6. My Soul to Take

If Chris gives me credit for convincing him to see The Social Network, then I must too take blame for dragging him to this.  While he and most others would rank this higher on their list of least favorite films of 2010, I saw brief glimpses of what makes Wes Craven the premiere name in the horror genre.  The film lacked so many things including: acceptable performances from its young actors, cohesiveness in the story, and any sort of suspense.  However, after some analysis I determined that it wasn’t the story that was lacking but the execution.  Don’t let me forget that this was the worst 3D that I have seen in any film to date.  Maybe this Wes Craven film will be remade in 20 years like all his others, and this one could actually be improved upon.

5. The Killer Inside Me

I first saw the trailer for this film and immediately thought this was going to be the film that makes Casey Affleck a star.  With two very billable leading ladies (Jessica Alba and Kate Hudson) by his side, the director of a Mighty Heart at the reins, and a compelling story based off a well received book, I had such high hopes for this film.  What I got upon viewing was a shock value film disguised as noir with incredibly slow pacing.  Affleck turns out a good performance in this character piece, as does Kate Hudson but they still couldn’t save this film for me.  However, after spending two hours begging for this film to end I was rewarded with a pretty bad-ass ending, or maybe I was just relieved it was over.

4. Salt

I wasn’t expecting much from this film and didn’t see it til recently, so I can’t say that I was disappointed by it.  Still, Salt was easily the worst of a group of espionage films that were released this year.  Competing with the likes of Knight and Day, Killers, and The Tourist, and trying to live up to the quality of the Bourne series, Salt fell short in almost every aspect.  The performances were weak, the story was boring, the reveal was predictable, and the action was cliché.  Angelina Jolie is quickly becoming an actress whose films I try to avoid; and when Tom Cruise backs out for Knight and Day and is replaced by Liv Shreiber, you’re doomed.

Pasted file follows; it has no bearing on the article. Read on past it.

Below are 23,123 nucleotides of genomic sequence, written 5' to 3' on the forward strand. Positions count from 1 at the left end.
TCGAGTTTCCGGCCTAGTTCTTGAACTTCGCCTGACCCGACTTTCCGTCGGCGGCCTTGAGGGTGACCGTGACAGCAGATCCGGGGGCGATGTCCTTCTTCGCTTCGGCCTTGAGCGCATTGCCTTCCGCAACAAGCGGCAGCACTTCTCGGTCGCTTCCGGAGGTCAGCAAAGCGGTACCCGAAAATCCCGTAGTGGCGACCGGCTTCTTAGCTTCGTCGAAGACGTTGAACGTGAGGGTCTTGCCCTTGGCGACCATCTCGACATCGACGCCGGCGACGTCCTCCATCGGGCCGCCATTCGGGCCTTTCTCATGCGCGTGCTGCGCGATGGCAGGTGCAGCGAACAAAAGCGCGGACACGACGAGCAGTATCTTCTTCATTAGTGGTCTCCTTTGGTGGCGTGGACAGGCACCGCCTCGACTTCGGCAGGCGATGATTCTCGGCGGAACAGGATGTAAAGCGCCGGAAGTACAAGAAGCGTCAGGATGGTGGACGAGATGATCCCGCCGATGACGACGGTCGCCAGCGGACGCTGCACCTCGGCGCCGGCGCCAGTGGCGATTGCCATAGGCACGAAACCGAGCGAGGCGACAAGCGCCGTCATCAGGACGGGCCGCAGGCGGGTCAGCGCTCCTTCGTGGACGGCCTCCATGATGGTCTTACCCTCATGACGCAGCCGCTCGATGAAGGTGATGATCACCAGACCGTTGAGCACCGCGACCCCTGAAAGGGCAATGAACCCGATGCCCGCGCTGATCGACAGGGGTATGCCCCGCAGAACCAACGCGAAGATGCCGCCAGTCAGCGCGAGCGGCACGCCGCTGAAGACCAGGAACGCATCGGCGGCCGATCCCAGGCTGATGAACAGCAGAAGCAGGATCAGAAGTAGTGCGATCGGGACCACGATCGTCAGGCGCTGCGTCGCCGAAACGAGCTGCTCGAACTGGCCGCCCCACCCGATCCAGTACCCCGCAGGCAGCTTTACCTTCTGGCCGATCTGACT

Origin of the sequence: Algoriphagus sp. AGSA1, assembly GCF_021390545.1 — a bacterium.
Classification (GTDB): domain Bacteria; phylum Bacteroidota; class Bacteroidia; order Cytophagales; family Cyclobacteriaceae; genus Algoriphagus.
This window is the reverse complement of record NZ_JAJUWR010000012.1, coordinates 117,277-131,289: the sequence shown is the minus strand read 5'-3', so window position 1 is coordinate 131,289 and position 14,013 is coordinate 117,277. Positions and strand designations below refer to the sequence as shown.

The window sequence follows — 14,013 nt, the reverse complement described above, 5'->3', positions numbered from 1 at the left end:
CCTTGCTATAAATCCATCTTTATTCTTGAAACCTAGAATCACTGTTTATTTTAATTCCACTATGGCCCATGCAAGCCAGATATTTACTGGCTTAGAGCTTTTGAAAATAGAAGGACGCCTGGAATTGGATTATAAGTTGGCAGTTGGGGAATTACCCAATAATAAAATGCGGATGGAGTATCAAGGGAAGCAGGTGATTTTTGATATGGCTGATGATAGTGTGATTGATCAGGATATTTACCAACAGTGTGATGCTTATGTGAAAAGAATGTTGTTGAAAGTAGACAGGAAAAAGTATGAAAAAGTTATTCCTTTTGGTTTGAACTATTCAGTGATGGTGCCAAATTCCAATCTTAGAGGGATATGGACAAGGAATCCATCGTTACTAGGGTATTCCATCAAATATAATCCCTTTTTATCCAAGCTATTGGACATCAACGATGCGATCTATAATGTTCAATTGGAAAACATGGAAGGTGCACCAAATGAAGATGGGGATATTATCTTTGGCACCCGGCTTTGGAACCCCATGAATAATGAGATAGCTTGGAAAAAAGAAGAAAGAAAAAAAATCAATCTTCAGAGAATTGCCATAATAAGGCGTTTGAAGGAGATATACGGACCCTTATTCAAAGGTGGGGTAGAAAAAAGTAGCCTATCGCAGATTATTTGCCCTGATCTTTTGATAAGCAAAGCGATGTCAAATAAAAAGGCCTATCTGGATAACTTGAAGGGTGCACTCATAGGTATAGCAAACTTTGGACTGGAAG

Who Cares?

3. Twilight: Eclipse

The only thing that kept this film from landing any higher was that it did at least feature some pretty cool fight sequences as well as the beautiful Eva Green and Anna Kendrick.  Unfortunately, the rest of the film was littered with unbearable performances from its three main stars, a romance that has become so contrite by the third film that I can’t understand how even tweens can bear it anymore, and unneccessary chest bearing for swooning 12 year olds.  It is disappointing that this saga will be remembered in pop-culture as one of the most popular franchises of our generation, hopefully after the fourth installment reaches theaters the vampire craze will subside.

2. Sex and the City 2

I subject my girlfriend to a lot of bad action and horror movies so I only find it fair that sometimes I suck it up and watch a movie like Twilight: Eclipse and Sex and the City 2.  While Twilight: Eclipse at least boasted a cool fight scene, two very attractive supporting actresses, and some resemblance of a plot; Sex and the City 2 had nothing of the sort.  I strongly considered making this the #1 film on this list but decided against it because I hated the next film just a little bit more.  Take four over the hill women who were only mildly attractive in their prime, send them to the middle east to do absolutely nothing, add some obligatory male nudity, and what you get is this garbage.  Screw you HBO, where is my Sopranos movie?

1. The Last Airbender